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2005-05-09

Terrorist Cuban Exile Luis Posada Carriles Seeking Political Asylum in U.S.

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A chief terrorist with long ties to US intelligence agencies is seeking asylum in the United States. The FBI has evidence linking him to an airline bombing that killed 73 people. We’re talking about the notorious militant Cuban exile: Luis Posada Carriles. Today we speak with one of the few American reporters who has interviewed him and the president of the national assembly of Cuba, which is calling for his extradition to Venezuela. [includes rush transcript]

A chief terrorist with long ties to US intelligence agencies is seeking asylum in the United States. The FBI has evidence linking him to an airline bombing that killed 73 (seventy three people). We’re talking about the notorious militant Cuban exile: Luis Posada Carriles. Today we speak with one of the few reporters who has interviewed him and the president of the national assembly of Cuba.

Luis Posada Carriles is a 77-year-old former CIA operative who was trained by the U.S. Army at Fort Benning in Georgia. He has been trying to violently overthrow Fidel Castro’s government for four decades. Three weeks ago he entered the United States after years of hiding in Central America and the Caribbean.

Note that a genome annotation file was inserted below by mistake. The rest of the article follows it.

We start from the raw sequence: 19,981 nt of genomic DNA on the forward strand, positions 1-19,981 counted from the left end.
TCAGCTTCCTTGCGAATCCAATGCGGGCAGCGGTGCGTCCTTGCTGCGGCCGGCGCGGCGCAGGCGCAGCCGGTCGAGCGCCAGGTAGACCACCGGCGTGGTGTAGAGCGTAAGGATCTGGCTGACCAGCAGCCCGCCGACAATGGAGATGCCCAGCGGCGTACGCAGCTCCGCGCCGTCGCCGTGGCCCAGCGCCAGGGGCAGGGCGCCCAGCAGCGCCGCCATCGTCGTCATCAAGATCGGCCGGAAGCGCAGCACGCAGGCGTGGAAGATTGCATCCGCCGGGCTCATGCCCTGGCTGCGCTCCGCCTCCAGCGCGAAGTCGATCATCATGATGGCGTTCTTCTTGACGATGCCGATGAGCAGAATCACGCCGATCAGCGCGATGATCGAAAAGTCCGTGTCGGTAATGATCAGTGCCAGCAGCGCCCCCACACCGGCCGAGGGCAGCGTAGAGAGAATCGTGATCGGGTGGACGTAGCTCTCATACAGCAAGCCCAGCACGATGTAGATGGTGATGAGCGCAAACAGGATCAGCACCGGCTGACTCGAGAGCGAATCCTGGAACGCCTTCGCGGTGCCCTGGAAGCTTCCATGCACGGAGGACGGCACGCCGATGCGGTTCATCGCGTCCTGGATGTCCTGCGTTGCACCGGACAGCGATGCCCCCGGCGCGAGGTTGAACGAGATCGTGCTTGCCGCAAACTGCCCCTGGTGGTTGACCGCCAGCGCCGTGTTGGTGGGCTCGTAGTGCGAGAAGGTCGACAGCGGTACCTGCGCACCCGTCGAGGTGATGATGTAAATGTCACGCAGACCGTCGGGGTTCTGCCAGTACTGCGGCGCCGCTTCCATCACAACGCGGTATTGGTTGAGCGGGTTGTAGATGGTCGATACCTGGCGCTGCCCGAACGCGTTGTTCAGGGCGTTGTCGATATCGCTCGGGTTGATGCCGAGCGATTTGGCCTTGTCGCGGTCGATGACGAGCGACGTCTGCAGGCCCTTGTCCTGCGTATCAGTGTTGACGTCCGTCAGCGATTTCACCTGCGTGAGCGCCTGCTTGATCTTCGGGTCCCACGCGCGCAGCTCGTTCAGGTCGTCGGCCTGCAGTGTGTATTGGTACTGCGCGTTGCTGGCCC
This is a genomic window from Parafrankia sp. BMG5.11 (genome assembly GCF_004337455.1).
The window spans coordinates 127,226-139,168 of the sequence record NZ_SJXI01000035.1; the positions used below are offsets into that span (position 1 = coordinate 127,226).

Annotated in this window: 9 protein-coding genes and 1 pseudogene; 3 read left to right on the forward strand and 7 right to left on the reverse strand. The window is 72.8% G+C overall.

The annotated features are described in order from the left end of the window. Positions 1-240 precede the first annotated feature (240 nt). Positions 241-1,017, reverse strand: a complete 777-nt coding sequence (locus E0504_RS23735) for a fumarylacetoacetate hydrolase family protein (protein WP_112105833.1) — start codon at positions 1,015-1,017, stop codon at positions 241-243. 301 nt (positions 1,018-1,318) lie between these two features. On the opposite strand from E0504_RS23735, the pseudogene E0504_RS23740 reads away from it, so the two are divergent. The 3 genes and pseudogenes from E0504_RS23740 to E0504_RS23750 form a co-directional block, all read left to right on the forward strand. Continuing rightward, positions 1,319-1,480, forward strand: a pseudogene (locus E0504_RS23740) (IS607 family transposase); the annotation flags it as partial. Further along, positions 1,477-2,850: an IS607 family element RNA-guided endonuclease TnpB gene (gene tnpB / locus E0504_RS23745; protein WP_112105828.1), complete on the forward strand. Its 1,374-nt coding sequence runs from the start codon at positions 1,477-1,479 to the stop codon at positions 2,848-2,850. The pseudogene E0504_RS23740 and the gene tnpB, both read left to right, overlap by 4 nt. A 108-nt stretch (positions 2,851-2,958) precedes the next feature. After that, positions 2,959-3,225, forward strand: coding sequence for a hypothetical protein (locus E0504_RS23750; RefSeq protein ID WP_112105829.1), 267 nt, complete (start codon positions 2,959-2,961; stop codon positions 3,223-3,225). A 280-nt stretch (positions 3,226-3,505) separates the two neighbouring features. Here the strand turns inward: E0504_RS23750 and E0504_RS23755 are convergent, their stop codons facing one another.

Posada has been connected to the 1976 downing of a civilian airliner that killed 73 passengers–the first act of airline terrorism in the Western hemisphere. He has also been linked to a series of 1997 bombings of hotels, restaurants, and discotheques in Havana that killed an Italian tourist; as well as a plot to assassinate Castro five years ago. He has been jailed in Venezuela and Panama. He was last seen in Honduras. Earlier this month he was said to have slipped into Miami. His newly-retained attorney has now requested asylum for him. In response, Venezuela’s Supreme Court ruled that the government should seek his extradition from the United States to face terrorism charges.

If Posada is still in the United States, the Bush administration has three choices: granting him asylum; jailing him for illegal entry; or granting Venezuela’s extradition request.

State Department official Roger Noriega claimed the Bush administration didn’t know for sure if Posada was in the United States. He said Cuban claims about Posada "may be a completely manufactured issue." At the same time Noriega said the U.S. is "not interested in granting him asylum."

The brother of the Italian tourist killed by a bomb in a Havana hotel in 1997 told the Miami Herald: "It’s like a New York or New Jersey resident who lost a relative in the September 11 attacks, and the mastermind of this terrorist act is living in Canada. Wouldn’t they be upset at the Canadian government?"